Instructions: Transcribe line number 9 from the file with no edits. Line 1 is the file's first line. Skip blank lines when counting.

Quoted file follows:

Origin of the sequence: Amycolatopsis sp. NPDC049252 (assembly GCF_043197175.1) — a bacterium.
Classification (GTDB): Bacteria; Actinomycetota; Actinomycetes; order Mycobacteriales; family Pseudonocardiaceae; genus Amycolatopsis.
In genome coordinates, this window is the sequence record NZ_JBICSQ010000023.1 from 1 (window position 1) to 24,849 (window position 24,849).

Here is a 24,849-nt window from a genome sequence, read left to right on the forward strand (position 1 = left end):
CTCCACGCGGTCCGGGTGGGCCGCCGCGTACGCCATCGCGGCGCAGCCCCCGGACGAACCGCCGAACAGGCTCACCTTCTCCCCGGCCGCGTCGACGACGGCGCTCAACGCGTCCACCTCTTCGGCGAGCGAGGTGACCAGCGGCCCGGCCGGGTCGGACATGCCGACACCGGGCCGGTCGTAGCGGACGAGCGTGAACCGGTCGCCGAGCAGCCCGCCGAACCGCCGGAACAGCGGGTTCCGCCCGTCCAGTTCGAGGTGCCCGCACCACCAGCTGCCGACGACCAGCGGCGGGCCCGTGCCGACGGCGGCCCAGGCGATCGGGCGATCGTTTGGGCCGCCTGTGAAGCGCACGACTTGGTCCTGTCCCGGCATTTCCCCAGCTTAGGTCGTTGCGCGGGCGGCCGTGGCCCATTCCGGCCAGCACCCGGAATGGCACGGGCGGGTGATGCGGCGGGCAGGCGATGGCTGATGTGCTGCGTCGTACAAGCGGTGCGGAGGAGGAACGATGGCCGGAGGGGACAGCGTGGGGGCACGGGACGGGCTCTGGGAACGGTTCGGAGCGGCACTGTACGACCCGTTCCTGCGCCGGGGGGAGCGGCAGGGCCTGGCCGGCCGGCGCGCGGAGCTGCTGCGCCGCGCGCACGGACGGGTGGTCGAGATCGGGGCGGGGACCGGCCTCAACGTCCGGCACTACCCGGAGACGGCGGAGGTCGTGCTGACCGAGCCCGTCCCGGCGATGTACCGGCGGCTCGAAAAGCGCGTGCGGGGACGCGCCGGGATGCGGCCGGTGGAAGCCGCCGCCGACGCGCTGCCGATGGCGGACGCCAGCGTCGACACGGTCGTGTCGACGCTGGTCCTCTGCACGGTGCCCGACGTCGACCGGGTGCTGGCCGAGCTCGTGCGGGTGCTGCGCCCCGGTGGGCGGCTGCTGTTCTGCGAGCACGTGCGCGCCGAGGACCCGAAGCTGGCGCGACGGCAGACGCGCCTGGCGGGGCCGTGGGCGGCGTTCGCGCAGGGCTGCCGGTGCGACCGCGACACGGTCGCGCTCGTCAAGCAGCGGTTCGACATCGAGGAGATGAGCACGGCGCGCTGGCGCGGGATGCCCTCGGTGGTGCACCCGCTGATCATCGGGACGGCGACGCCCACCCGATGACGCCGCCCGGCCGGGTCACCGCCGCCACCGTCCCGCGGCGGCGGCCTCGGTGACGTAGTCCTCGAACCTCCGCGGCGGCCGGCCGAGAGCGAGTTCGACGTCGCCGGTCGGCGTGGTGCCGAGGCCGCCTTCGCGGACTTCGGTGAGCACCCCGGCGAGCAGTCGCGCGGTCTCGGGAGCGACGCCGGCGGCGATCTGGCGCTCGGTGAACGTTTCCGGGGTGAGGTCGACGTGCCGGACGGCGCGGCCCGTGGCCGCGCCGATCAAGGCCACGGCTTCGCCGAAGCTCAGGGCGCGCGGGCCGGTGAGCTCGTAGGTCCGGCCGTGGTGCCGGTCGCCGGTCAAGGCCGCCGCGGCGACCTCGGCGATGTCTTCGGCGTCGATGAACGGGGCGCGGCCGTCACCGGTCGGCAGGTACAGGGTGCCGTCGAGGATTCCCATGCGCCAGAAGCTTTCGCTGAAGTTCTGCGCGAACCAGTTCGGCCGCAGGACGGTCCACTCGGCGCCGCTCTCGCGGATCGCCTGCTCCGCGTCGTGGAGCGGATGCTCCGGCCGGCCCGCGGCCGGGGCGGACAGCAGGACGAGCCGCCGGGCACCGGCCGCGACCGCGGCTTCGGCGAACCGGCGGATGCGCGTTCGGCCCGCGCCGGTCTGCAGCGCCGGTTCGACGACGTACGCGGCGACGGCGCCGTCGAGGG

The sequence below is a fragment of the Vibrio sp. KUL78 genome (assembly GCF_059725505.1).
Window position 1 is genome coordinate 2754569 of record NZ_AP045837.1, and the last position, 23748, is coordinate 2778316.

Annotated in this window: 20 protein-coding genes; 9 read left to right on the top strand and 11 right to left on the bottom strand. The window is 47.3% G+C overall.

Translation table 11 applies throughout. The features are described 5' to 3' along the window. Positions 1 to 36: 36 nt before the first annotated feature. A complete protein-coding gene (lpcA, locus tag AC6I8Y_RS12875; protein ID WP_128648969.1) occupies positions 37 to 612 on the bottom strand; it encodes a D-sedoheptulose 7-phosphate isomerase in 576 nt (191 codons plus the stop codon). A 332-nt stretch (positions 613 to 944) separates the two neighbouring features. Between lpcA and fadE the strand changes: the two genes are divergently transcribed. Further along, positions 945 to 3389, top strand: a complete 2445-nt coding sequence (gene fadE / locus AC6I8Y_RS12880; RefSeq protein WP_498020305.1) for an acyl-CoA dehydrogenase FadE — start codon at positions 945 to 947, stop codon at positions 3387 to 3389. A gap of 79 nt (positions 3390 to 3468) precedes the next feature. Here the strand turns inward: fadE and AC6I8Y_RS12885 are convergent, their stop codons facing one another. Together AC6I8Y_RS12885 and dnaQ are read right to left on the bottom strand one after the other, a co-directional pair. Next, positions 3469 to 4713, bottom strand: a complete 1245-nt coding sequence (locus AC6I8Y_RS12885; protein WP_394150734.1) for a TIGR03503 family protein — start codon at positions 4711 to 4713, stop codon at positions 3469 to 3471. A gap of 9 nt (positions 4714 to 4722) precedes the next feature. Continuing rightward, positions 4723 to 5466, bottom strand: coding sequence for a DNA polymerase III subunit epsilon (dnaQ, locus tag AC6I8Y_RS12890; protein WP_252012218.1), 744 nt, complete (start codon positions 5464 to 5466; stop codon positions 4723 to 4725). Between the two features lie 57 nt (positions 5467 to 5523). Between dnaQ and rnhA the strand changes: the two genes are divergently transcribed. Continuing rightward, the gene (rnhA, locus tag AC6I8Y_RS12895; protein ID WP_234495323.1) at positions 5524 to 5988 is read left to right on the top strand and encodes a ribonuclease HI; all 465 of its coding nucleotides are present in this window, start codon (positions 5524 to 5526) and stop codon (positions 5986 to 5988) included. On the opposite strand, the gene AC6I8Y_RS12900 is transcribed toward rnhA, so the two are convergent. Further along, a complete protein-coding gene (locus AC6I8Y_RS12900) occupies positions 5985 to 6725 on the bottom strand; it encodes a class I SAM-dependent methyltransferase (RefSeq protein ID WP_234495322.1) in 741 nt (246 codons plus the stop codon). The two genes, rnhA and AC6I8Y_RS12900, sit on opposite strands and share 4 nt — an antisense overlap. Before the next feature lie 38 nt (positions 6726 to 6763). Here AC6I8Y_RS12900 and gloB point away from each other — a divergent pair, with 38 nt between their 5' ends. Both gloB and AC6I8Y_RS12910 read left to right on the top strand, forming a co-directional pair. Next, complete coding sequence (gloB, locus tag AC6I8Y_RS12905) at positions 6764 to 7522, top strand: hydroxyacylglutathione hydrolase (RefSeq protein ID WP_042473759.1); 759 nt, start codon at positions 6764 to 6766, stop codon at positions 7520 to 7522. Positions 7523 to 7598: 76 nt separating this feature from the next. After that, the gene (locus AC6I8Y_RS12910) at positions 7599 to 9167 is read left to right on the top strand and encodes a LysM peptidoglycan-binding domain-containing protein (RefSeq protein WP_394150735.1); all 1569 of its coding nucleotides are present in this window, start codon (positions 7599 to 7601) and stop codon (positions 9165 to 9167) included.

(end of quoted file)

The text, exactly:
Translation table 11 applies throughout. The features are described 5' to 3' along the window. Positions 1 to 36: 36 nt before the first annotated feature. A complete protein-coding gene (lpcA, locus tag AC6I8Y_RS12875; protein ID WP_128648969.1) occupies positions 37 to 612 on the bottom strand; it encodes a D-sedoheptulose 7-phosphate isomerase in 576 nt (191 codons plus the stop codon). A 332-nt stretch (positions 613 to 944) separates the two neighbouring features. Between lpcA and fadE the strand changes: the two genes are divergently transcribed. Further along, positions 945 to 3389, top strand: a complete 2445-nt coding sequence (gene fadE / locus AC6I8Y_RS12880; RefSeq protein WP_498020305.1) for an acyl-CoA dehydrogenase FadE — start codon at positions 945 to 947, stop codon at positions 3387 to 3389. A gap of 79 nt (positions 3390 to 3468) precedes the next feature. Here the strand turns inward: fadE and AC6I8Y_RS12885 are convergent, their stop codons facing one another. Together AC6I8Y_RS12885 and dnaQ are read right to left on the bottom strand one after the other, a co-directional pair. Next, positions 3469 to 4713, bottom strand: a complete 1245-nt coding sequence (locus AC6I8Y_RS12885; protein WP_394150734.1) for a TIGR03503 family protein — start codon at positions 4711 to 4713, stop codon at positions 3469 to 3471. A gap of 9 nt (positions 4714 to 4722) precedes the next feature. Continuing rightward, positions 4723 to 5466, bottom strand: coding sequence for a DNA polymerase III subunit epsilon (dnaQ, locus tag AC6I8Y_RS12890; protein WP_252012218.1), 744 nt, complete (start codon positions 5464 to 5466; stop codon positions 4723 to 4725). Between the two features lie 57 nt (positions 5467 to 5523). Between dnaQ and rnhA the strand changes: the two genes are divergently transcribed. Continuing rightward, the gene (rnhA, locus tag AC6I8Y_RS12895; protein ID WP_234495323.1) at positions 5524 to 5988 is read left to right on the top strand and encodes a ribonuclease HI; all 465 of its coding nucleotides are present in this window, start codon (positions 5524 to 5526) and stop codon (positions 5986 to 5988) included. On the opposite strand, the gene AC6I8Y_RS12900 is transcribed toward rnhA, so the two are convergent. Further along, a complete protein-coding gene (locus AC6I8Y_RS12900) occupies positions 5985 to 6725 on the bottom strand; it encodes a class I SAM-dependent methyltransferase (RefSeq protein ID WP_234495322.1) in 741 nt (246 codons plus the stop codon). The two genes, rnhA and AC6I8Y_RS12900, sit on opposite strands and share 4 nt — an antisense overlap. Before the next feature lie 38 nt (positions 6726 to 6763). Here AC6I8Y_RS12900 and gloB point away from each other — a divergent pair, with 38 nt between their 5' ends. Both gloB and AC6I8Y_RS12910 read left to right on the top strand, forming a co-directional pair. Next, complete coding sequence (gloB, locus tag AC6I8Y_RS12905) at positions 6764 to 7522, top strand: hydroxyacylglutathione hydrolase (RefSeq protein ID WP_042473759.1); 759 nt, start codon at positions 6764 to 6766, stop codon at positions 7520 to 7522. Positions 7523 to 7598: 76 nt separating this feature from the next. After that, the gene (locus AC6I8Y_RS12910) at positions 7599 to 9167 is read left to right on the top strand and encodes a LysM peptidoglycan-binding domain-containing protein (RefSeq protein WP_394150735.1); all 1569 of its coding nucleotides are present in this window, start codon (positions 7599 to 7601) and stop codon (positions 9165 to 9167) included.